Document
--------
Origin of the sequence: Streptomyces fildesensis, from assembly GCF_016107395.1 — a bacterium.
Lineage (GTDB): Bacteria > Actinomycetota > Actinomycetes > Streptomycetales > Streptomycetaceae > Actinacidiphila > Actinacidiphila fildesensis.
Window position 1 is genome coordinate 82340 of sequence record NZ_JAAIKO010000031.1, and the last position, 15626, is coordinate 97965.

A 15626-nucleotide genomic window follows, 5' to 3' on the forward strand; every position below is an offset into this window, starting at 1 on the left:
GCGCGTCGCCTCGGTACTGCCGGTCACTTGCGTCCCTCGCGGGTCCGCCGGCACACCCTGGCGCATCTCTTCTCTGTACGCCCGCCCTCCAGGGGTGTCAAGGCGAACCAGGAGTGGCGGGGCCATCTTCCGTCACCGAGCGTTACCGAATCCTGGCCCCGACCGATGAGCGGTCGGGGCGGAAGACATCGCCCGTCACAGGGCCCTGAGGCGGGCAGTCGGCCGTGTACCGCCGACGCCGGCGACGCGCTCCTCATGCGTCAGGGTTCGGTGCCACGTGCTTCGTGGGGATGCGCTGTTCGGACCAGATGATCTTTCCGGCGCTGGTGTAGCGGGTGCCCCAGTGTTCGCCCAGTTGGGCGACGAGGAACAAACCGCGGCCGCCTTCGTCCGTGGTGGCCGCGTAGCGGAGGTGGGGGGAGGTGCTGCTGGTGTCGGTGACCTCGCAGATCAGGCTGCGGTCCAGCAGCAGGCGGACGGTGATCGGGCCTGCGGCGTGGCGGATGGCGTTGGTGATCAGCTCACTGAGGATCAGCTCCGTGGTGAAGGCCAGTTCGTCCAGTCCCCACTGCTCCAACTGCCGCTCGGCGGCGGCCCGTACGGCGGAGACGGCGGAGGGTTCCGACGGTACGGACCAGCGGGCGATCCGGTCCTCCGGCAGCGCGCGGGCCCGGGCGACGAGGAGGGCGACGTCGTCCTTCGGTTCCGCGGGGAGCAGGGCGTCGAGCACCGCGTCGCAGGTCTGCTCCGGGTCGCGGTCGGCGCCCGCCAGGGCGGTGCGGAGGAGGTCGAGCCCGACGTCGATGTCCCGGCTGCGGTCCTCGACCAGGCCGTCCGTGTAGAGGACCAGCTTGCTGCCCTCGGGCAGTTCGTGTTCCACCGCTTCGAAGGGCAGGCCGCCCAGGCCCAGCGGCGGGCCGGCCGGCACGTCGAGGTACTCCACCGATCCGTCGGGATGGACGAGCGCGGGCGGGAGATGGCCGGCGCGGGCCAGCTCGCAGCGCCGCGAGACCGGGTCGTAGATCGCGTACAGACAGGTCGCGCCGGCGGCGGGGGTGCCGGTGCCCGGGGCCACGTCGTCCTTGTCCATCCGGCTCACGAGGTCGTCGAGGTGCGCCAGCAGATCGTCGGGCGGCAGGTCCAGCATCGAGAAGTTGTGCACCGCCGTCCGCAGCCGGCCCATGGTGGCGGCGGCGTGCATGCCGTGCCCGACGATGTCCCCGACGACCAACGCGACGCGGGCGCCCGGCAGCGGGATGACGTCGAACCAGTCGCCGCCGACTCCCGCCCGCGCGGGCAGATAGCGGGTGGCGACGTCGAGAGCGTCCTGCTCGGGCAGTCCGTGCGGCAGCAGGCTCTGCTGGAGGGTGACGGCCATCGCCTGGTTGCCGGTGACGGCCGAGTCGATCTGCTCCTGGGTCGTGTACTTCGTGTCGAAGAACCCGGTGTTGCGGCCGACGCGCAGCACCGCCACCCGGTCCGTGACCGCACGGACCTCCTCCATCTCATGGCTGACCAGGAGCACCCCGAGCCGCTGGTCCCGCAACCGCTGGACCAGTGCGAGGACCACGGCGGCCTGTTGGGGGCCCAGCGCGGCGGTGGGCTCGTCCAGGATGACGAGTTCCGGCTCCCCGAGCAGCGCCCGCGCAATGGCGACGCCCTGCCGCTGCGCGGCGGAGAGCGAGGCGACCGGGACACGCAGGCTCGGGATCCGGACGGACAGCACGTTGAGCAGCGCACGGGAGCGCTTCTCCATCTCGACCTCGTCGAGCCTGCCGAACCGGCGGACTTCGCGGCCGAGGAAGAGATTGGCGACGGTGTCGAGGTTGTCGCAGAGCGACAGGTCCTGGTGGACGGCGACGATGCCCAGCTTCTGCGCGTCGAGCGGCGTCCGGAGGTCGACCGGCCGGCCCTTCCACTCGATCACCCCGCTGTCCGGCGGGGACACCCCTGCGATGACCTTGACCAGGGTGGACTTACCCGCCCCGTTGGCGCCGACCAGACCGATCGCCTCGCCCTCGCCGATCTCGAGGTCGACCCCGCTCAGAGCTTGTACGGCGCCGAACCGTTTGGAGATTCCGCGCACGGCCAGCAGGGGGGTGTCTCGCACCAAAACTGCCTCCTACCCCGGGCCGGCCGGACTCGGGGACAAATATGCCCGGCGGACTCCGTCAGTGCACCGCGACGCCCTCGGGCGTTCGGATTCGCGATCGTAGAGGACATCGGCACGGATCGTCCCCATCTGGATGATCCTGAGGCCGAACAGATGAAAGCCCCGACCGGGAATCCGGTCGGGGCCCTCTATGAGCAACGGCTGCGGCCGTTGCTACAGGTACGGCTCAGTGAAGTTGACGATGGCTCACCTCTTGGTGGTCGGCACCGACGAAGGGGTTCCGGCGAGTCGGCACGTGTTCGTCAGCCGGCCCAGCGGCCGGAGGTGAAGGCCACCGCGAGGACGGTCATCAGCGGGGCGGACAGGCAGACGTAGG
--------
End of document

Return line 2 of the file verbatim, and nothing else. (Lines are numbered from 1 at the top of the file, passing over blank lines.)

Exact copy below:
Lineage (GTDB): Bacteria > Actinomycetota > Actinomycetes > Streptomycetales > Streptomycetaceae > Actinacidiphila > Actinacidiphila fildesensis.